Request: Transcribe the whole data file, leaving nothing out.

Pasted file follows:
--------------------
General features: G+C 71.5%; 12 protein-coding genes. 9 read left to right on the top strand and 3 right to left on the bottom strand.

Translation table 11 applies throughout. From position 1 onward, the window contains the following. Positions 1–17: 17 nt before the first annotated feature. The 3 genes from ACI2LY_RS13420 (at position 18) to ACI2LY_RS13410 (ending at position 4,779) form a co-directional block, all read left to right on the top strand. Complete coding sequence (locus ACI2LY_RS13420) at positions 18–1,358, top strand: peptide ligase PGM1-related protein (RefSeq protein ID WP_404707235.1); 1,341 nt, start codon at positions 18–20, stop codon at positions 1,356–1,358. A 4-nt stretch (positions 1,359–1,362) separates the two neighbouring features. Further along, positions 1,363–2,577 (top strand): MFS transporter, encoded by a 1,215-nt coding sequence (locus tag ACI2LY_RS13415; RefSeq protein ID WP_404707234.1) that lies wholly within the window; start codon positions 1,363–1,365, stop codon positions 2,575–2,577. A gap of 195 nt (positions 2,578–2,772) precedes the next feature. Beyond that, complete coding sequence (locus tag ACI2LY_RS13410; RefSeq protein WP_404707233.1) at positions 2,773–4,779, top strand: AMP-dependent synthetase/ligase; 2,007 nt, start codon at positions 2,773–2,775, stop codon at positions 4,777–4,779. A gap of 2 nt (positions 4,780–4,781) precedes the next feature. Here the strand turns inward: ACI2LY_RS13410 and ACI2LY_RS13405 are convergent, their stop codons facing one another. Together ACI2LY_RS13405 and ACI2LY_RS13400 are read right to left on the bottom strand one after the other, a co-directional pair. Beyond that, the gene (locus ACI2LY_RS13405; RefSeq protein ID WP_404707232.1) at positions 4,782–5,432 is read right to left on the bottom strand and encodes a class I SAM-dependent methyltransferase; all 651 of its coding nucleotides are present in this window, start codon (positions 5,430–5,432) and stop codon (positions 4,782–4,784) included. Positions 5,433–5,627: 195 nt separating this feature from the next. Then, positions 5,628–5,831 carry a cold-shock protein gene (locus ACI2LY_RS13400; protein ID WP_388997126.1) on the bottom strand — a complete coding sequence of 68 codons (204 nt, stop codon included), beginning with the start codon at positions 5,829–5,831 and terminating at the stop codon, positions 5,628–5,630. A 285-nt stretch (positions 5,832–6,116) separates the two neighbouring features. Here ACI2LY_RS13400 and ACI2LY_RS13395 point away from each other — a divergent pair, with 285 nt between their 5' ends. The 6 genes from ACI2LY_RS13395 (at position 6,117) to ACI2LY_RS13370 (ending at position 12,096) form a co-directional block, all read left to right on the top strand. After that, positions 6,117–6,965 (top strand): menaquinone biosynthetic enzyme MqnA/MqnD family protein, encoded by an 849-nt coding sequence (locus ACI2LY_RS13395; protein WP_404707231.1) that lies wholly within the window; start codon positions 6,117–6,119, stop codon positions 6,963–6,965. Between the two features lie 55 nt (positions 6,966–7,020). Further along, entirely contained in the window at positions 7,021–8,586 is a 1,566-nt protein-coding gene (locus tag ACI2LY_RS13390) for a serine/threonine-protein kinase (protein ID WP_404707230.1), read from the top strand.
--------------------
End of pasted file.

General features: G+C 71.5%; 12 protein-coding genes. 9 read left to right on the top strand and 3 right to left on the bottom strand.

Translation table 11 applies throughout. From position 1 onward, the window contains the following. Positions 1–17: 17 nt before the first annotated feature. The 3 genes from ACI2LY_RS13420 (at position 18) to ACI2LY_RS13410 (ending at position 4,779) form a co-directional block, all read left to right on the top strand. Complete coding sequence (locus ACI2LY_RS13420) at positions 18–1,358, top strand: peptide ligase PGM1-related protein (RefSeq protein ID WP_404707235.1); 1,341 nt, start codon at positions 18–20, stop codon at positions 1,356–1,358. A 4-nt stretch (positions 1,359–1,362) separates the two neighbouring features. Further along, positions 1,363–2,577 (top strand): MFS transporter, encoded by a 1,215-nt coding sequence (locus tag ACI2LY_RS13415; RefSeq protein ID WP_404707234.1) that lies wholly within the window; start codon positions 1,363–1,365, stop codon positions 2,575–2,577. A gap of 195 nt (positions 2,578–2,772) precedes the next feature. Beyond that, complete coding sequence (locus tag ACI2LY_RS13410; RefSeq protein WP_404707233.1) at positions 2,773–4,779, top strand: AMP-dependent synthetase/ligase; 2,007 nt, start codon at positions 2,773–2,775, stop codon at positions 4,777–4,779. A gap of 2 nt (positions 4,780–4,781) precedes the next feature. Here the strand turns inward: ACI2LY_RS13410 and ACI2LY_RS13405 are convergent, their stop codons facing one another. Together ACI2LY_RS13405 and ACI2LY_RS13400 are read right to left on the bottom strand one after the other, a co-directional pair. Beyond that, the gene (locus ACI2LY_RS13405; RefSeq protein ID WP_404707232.1) at positions 4,782–5,432 is read right to left on the bottom strand and encodes a class I SAM-dependent methyltransferase; all 651 of its coding nucleotides are present in this window, start codon (positions 5,430–5,432) and stop codon (positions 4,782–4,784) included. Positions 5,433–5,627: 195 nt separating this feature from the next. Then, positions 5,628–5,831 carry a cold-shock protein gene (locus ACI2LY_RS13400; protein ID WP_388997126.1) on the bottom strand — a complete coding sequence of 68 codons (204 nt, stop codon included), beginning with the start codon at positions 5,829–5,831 and terminating at the stop codon, positions 5,628–5,630. A 285-nt stretch (positions 5,832–6,116) separates the two neighbouring features. Here ACI2LY_RS13400 and ACI2LY_RS13395 point away from each other — a divergent pair, with 285 nt between their 5' ends. The 6 genes from ACI2LY_RS13395 (at position 6,117) to ACI2LY_RS13370 (ending at position 12,096) form a co-directional block, all read left to right on the top strand. After that, positions 6,117–6,965 (top strand): menaquinone biosynthetic enzyme MqnA/MqnD family protein, encoded by an 849-nt coding sequence (locus ACI2LY_RS13395; protein WP_404707231.1) that lies wholly within the window; start codon positions 6,117–6,119, stop codon positions 6,963–6,965. Between the two features lie 55 nt (positions 6,966–7,020). Further along, entirely contained in the window at positions 7,021–8,586 is a 1,566-nt protein-coding gene (locus tag ACI2LY_RS13390) for a serine/threonine-protein kinase (protein ID WP_404707230.1), read from the top strand.